“l-mā Qdešāyē aḥyānē ’nūn da-bnay Hāgār”
“Are the Qadeshis brothers with the sons of Hagar?”
—Narsai of Nisibis
In a recent article, I claimed that “in the centuries before Islam, none of our Late Antique sources refers to Mecca, nor to Muḥammad’s tribe, the Quraysh.” Almost immediately after this was published, someone got in touch to ask about a possible exception: a book from 1914 claimed to have found the Quraysh in a Syriac source from the 5th century. If true, this would be very early indeed. Let’s revisit the purported source.
Narsai was a Christian scholar who died around the year 500. He taught exegesis – biblical interpretation – in what is now southeastern Turkey, at the School of Edessa and then the School of Nisibis. He wrote extensively, and at least 81 of his homilies (memrē) have survived. One of these was a bleak essay On the Evil of the Age. Humanity is awash with sin, says Narsai, and quite unable to reckon with its own depravity. At least the demons know what they have done; but even as our crops fail and our buildings collapse around us, we fail to understand and make amends. We are thrice exiled – flung from Eden, purged by the Flood and scattered from Babel – and as we tumble into decadence, kings and commoners fall into beggary and starvation. In life we are beaten and subjugated, and death is no escape: we are forever captive to our sins.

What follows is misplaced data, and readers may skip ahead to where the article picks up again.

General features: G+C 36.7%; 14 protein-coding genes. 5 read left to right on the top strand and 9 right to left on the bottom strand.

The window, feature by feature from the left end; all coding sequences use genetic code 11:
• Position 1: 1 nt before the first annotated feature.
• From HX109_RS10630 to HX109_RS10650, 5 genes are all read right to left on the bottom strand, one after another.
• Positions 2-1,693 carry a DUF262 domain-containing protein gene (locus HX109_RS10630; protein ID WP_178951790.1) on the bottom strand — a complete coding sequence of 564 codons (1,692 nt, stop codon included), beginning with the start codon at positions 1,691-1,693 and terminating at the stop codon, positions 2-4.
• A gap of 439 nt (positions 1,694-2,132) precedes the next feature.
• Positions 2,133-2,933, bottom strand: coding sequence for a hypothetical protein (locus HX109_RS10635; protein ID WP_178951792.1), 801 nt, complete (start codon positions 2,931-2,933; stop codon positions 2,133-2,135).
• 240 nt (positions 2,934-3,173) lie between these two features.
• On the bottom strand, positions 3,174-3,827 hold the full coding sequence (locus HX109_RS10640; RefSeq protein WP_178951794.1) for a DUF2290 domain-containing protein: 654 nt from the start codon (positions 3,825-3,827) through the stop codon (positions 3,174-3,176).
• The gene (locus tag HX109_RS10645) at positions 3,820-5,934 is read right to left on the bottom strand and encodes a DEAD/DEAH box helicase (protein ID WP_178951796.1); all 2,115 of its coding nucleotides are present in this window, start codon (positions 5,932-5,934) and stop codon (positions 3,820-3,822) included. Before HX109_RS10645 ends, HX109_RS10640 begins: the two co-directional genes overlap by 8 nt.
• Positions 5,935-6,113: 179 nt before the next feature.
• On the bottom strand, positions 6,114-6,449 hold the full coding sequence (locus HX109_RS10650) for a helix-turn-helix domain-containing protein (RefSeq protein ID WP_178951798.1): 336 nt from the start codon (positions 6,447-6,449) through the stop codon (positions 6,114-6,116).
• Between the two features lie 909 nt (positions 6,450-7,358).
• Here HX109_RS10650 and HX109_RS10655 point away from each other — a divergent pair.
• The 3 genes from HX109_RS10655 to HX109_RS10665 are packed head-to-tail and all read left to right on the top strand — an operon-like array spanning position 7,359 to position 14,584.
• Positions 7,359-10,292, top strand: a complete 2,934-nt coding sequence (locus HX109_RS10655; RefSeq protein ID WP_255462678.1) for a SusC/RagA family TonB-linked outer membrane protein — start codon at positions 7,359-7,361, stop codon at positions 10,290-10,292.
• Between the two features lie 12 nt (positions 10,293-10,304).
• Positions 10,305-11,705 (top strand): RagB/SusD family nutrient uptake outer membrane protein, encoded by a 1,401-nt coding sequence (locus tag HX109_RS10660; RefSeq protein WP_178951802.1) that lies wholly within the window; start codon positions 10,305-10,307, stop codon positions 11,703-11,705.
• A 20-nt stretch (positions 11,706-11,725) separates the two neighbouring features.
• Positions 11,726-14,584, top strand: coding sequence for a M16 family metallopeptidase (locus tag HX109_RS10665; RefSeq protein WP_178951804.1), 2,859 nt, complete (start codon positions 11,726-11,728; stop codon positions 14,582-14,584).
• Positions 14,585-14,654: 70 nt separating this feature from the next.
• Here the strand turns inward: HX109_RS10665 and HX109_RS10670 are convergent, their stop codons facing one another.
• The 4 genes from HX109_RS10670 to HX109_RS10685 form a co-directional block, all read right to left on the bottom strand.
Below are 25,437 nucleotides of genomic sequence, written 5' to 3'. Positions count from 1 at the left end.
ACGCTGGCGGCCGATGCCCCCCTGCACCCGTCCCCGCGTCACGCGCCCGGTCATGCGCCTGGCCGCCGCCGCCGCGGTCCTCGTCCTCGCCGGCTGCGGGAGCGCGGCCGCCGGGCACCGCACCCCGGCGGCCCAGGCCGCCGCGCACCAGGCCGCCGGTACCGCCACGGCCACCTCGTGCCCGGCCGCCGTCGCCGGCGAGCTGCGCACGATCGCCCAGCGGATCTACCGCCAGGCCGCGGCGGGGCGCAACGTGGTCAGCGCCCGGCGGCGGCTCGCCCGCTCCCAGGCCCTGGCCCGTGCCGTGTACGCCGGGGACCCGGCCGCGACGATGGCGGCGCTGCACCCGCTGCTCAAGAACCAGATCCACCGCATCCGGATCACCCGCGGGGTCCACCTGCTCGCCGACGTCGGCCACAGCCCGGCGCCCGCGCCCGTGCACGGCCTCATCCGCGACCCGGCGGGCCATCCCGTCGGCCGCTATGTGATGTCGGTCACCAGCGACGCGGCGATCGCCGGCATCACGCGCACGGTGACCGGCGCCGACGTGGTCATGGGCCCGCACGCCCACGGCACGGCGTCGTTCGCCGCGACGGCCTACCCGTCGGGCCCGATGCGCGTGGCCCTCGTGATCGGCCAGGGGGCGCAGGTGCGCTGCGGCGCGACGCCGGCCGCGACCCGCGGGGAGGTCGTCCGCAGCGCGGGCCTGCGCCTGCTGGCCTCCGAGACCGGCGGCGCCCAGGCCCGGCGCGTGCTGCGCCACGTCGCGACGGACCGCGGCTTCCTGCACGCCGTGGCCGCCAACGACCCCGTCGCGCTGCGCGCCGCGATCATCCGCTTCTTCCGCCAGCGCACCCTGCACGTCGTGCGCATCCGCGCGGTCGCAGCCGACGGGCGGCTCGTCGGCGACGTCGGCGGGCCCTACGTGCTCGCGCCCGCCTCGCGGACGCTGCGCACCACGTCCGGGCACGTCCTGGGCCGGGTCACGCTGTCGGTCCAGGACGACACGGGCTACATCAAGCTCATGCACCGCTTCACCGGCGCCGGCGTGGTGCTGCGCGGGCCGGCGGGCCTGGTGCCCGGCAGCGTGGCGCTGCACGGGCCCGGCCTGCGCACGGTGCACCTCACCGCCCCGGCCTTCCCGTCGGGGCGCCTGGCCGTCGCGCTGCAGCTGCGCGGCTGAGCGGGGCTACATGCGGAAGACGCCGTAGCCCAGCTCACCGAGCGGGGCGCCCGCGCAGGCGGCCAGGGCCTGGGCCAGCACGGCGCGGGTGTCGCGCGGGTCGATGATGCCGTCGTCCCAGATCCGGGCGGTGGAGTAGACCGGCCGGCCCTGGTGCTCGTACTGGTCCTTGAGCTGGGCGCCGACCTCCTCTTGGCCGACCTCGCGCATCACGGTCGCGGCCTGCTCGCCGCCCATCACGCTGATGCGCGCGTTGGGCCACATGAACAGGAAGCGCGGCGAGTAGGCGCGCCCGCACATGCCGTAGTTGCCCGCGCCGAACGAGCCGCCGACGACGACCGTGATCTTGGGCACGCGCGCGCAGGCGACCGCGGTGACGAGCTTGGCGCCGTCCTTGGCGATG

The last pages of this homily focus on a recent spate of attacks in Narsai’s home region. During Late Antiquity the Sasanians and their Roman neighbours both supported client states along the Arabian frontier, but when Kawad I came to the throne in 488, the Arabians rebelled and launched a series of raids into Iraq, taking slaves and booty. Narsai bitterly condemns them; but there is a larger point he wants to make. According to legend, the peoples of Arabia were descended from Abraham and his concubine Hagar, through their son Ishmael. According to Narsai, the raids in Iraq led people to curse the ‘sons of Hagar’, the ‘Ishmaelites’, and to wish that Abraham had never touched Hagar.